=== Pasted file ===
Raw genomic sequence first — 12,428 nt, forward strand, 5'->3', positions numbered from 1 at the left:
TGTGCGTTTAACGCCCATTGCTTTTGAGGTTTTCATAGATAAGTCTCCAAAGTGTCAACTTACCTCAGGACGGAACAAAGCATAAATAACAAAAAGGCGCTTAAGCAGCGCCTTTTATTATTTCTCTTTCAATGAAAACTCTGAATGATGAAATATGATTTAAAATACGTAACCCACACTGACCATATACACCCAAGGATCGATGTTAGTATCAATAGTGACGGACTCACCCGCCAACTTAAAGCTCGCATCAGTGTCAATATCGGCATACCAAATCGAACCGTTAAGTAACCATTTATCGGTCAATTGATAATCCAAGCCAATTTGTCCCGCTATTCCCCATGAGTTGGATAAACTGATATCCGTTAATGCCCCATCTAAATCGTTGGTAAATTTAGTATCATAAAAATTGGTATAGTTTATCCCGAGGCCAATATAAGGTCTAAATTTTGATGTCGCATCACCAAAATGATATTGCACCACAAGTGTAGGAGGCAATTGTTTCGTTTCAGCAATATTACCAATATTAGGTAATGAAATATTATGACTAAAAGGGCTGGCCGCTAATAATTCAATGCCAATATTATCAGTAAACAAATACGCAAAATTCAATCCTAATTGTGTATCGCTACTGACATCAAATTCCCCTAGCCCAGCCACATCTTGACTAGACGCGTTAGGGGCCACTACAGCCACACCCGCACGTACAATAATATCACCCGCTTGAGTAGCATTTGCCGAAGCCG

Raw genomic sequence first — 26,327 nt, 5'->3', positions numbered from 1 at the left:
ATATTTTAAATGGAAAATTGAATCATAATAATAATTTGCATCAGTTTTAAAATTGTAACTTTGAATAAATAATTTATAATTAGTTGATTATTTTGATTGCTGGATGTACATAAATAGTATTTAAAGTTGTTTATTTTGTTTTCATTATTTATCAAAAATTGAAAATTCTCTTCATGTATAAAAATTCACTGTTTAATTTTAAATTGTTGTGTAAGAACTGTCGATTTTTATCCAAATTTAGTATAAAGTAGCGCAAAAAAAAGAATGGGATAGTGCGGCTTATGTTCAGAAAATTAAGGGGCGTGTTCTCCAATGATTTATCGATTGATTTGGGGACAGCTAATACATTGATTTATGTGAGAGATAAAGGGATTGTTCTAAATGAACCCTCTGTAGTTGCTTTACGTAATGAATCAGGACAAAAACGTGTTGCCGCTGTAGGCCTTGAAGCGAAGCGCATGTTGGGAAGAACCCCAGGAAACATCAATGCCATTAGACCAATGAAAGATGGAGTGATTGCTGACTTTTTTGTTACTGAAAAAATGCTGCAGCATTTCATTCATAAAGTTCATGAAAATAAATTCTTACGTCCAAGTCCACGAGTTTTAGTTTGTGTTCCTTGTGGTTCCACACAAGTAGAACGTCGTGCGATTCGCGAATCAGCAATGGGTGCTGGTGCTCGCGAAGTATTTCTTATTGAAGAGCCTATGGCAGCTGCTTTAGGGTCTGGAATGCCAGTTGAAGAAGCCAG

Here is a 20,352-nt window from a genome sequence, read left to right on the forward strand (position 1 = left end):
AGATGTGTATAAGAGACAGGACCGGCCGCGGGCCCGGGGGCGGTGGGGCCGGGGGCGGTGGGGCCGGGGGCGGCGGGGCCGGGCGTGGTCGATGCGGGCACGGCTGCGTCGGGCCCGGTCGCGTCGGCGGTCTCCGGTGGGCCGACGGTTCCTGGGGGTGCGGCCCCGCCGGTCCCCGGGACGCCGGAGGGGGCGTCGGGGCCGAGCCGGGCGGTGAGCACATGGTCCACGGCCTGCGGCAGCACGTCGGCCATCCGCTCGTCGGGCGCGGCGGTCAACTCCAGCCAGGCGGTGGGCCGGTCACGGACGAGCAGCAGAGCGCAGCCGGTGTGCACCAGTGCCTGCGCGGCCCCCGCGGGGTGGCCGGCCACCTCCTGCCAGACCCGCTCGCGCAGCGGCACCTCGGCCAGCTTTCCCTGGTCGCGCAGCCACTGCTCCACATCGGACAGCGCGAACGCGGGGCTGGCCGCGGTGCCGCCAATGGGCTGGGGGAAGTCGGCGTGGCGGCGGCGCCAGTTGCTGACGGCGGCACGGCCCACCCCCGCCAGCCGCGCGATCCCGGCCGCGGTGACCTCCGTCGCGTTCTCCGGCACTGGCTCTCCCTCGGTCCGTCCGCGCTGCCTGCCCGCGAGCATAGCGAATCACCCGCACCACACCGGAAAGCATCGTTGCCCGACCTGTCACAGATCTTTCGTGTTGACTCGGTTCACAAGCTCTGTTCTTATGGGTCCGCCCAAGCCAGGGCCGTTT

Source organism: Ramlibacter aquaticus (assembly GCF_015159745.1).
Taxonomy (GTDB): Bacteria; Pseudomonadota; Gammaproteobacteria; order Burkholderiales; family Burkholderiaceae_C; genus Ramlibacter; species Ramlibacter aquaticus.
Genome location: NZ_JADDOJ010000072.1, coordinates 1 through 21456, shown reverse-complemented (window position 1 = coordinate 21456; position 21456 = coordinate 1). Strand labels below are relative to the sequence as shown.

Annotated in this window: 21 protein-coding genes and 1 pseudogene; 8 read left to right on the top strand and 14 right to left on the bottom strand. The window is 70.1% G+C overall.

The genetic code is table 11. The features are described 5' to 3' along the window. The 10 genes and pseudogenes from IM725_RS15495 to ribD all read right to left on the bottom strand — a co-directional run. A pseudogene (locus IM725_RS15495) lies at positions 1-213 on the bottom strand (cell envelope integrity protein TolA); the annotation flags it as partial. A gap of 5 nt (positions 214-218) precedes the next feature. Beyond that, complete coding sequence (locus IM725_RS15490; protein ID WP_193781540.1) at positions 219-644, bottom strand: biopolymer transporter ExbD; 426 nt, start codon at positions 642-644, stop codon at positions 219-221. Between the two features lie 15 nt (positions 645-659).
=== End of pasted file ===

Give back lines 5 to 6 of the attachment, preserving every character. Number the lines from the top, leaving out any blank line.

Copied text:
Here is a 20,352-nt window from a genome sequence, read left to right on the forward strand (position 1 = left end):
AGATGTGTATAAGAGACAGGACCGGCCGCGGGCCCGGGGGCGGTGGGGCCGGGGGCGGTGGGGCCGGGGGCGGCGGGGCCGGGCGTGGTCGATGCGGGCACGGCTGCGTCGGGCCCGGTCGCGTCGGCGGTCTCCGGTGGGCCGACGGTTCCTGGGGGTGCGGCCCCGCCGGTCCCCGGGACGCCGGAGGGGGCGTCGGGGCCGAGCCGGGCGGTGAGCACATGGTCCACGGCCTGCGGCAGCACGTCGGCCATCCGCTCGTCGGGCGCGGCGGTCAACTCCAGCCAGGCGGTGGGCCGGTCACGGACGAGCAGCAGAGCGCAGCCGGTGTGCACCAGTGCCTGCGCGGCCCCCGCGGGGTGGCCGGCCACCTCCTGCCAGACCCGCTCGCGCAGCGGCACCTCGGCCAGCTTTCCCTGGTCGCGCAGCCACTGCTCCACATCGGACAGCGCGAACGCGGGGCTGGCCGCGGTGCCGCCAATGGGCTGGGGGAAGTCGGCGTGGCGGCGGCGCCAGTTGCTGACGGCGGCACGGCCCACCCCCGCCAGCCGCGCGATCCCGGCCGCGGTGACCTCCGTCGCGTTCTCCGGCACTGGCTCTCCCTCGGTCCGTCCGCGCTGCCTGCCCGCGAGCATAGCGAATCACCCGCACCACACCGGAAAGCATCGTTGCCCGACCTGTCACAGATCTTTCGTGTTGACTCGGTTCACAAGCTCTGTTCTTATGGGTCCGCCCAAGCCAGGGCCGTTT